Invoking the 14th Amendment to raise the U.S. debt ceiling as a way to work around the slow-moving negotiations is not an option, Deputy Treasury Secretary Wally Adeyemo told CNN last week. Friday, the administration’s most definitive response to an unlikely option some progressives have demanded.
“The question is whether the United States will use the 14th Amendment and I think the president and (Treasury Secretary Janet Yellen) are very clear that that will not solve our problems right now. So, yes, that is a no,” Adeyemo said. when asked about the prospect of CNN’s Poppy Harlow on “CNN This Morning.”
Some progressives have called on President Joe Biden to invoke the amendment — saying, in part, that “The validity of the public debt of the United States … legal action. The president previously said that he believed the federal government had the “authority” to do so but he did not consider invoking the 14th Amendment as an immediate solution.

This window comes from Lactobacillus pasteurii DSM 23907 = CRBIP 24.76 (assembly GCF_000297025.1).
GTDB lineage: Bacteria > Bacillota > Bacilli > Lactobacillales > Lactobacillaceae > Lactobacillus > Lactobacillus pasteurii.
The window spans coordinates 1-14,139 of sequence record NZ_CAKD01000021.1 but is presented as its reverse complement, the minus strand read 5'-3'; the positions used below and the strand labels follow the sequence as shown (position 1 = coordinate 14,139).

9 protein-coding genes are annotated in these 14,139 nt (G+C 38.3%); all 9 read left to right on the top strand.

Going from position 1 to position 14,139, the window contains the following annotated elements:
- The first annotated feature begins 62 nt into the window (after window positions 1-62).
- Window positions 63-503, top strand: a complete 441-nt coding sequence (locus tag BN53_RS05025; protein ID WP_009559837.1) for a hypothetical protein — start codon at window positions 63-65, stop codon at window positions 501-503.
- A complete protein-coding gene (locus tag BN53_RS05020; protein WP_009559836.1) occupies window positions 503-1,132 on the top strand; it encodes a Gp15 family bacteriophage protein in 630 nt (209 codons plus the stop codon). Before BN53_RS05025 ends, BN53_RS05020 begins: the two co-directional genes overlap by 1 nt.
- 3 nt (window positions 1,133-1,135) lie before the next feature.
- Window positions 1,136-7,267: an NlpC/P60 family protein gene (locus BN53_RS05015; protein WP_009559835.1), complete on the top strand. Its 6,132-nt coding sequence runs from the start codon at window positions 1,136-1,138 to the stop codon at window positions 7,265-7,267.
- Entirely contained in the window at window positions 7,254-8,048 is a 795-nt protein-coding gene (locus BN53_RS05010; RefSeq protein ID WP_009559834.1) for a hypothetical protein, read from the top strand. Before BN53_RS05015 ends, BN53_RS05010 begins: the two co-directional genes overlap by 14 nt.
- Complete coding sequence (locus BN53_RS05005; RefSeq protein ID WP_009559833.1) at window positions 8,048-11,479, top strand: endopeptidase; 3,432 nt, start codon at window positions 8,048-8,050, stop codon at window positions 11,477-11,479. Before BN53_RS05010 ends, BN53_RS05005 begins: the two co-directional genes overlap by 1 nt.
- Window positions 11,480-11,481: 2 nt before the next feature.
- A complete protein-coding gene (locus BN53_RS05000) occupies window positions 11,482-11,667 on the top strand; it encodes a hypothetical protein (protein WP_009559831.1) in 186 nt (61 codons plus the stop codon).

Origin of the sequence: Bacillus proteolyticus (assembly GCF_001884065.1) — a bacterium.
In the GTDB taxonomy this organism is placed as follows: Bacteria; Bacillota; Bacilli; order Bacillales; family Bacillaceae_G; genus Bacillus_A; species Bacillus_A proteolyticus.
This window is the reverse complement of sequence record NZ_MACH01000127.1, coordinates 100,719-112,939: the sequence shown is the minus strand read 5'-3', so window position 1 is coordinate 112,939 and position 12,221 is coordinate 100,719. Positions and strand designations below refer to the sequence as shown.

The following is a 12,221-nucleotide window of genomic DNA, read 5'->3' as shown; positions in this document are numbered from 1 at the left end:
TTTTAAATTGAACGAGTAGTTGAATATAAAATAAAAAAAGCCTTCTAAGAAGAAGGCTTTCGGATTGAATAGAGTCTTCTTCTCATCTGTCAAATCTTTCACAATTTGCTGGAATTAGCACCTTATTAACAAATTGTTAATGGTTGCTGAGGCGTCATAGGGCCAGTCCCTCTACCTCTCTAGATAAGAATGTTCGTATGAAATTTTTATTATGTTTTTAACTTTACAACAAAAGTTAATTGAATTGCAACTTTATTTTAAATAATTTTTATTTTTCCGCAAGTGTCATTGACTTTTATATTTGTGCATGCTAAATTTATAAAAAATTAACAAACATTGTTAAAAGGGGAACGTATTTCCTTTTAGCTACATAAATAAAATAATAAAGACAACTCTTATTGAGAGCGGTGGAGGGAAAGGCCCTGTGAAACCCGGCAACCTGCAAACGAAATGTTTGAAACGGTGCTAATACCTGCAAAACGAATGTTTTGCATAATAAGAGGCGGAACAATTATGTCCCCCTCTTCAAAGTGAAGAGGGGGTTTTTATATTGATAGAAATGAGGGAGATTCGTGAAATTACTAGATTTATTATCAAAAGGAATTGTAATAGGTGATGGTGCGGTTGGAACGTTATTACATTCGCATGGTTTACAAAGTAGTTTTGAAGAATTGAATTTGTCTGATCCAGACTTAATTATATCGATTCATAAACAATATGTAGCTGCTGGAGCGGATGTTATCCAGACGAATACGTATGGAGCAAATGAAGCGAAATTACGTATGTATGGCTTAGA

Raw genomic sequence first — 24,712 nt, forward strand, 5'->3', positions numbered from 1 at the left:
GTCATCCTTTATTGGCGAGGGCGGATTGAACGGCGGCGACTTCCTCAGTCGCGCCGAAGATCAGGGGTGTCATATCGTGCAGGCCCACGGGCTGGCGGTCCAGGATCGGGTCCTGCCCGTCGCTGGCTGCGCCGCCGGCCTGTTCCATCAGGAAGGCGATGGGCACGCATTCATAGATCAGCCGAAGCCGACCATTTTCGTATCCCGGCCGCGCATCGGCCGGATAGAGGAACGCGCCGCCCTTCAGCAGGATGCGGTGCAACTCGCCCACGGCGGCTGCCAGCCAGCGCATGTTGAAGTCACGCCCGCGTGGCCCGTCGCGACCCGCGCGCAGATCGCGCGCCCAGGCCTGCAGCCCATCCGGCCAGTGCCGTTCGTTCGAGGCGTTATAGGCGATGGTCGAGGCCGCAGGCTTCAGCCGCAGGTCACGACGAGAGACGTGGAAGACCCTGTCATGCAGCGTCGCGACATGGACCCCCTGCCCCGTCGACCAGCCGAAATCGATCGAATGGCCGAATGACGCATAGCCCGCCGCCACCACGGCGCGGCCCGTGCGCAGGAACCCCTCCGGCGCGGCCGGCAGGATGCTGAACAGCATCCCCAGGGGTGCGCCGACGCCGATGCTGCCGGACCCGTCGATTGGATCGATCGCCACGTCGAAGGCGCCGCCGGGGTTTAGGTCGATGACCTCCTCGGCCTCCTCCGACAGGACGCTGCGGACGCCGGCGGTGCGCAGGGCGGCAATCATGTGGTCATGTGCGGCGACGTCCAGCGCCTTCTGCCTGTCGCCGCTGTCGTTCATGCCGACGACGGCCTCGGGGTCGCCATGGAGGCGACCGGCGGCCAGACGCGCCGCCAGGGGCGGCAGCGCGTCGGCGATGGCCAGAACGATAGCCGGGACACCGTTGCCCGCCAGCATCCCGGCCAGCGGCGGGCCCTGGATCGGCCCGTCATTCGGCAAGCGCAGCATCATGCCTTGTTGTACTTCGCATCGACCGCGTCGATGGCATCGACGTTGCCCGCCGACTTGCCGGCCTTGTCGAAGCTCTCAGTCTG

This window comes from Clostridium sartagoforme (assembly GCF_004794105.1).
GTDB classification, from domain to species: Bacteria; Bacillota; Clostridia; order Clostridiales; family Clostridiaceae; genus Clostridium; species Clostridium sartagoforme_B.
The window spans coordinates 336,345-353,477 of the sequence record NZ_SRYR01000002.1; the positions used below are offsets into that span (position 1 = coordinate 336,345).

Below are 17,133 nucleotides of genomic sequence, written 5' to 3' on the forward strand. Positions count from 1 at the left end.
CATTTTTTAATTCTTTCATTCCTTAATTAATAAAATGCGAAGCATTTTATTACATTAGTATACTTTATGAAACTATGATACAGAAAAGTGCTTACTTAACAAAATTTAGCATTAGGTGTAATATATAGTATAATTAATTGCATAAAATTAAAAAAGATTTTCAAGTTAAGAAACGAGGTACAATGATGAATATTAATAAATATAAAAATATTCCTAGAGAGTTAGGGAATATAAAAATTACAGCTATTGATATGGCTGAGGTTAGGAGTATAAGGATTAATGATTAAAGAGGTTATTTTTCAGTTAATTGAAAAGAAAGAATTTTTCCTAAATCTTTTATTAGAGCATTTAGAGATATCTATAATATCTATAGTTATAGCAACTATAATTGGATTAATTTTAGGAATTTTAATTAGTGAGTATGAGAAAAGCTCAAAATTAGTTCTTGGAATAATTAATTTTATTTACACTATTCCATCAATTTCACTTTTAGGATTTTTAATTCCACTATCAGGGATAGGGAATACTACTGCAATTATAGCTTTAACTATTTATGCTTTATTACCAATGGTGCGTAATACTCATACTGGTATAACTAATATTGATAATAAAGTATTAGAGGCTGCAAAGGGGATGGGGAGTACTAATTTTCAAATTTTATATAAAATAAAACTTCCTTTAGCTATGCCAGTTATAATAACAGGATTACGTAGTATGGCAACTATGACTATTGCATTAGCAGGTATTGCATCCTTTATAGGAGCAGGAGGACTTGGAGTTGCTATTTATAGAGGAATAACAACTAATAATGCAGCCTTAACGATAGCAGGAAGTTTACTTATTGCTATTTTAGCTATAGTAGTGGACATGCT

The solution ultimately lies with Congress to raise the debt limit, Adeyemo said.
“Congress has the ability to do that, and the president is calling on them to act on that as soon as possible,” he said Friday.
There are signs that negotiations on raising the country’s debt limit are gaining momentum, but major differences remain and it is unclear how quickly an agreement can be reached. Time is running out as the risk of a first default grows, with officials pointing to June 1 as the earliest day on which the Treasury Department cannot pay all of its bills in full and on time.
Republicans have demanded spending cuts and stricter work requirements for social safety net programs, which Democrats have largely rejected.
While the 14th Amendment is considered a theoretical workaround, previous administrations have deemed such a move unlikely.
Last week, the US Chamber of Commerce pushed back strongly against efforts by Sens. Bernie Sanders, Elizabeth Warren and other progressives to urge the White House to invoke the 14th Amendment to avoid a catastrophic default.
“It is the view of the House that an attempt to exercise the so-called ‘powers’ under the 14th Amendment would be as disastrous to the economy as a default by failure to lift the debt limit in a timely manner. ,” said Neil Bradley, the Chamber’s chief policy officer. and a former senior aide to House Speaker Kevin McCarthy, wrote the letter.
Yellen also poured cold water on the idea of using the 14th Amendment, saying, “there is no way to protect our financial system and our economy other than for Congress to do its job and raise on the debt ceiling.”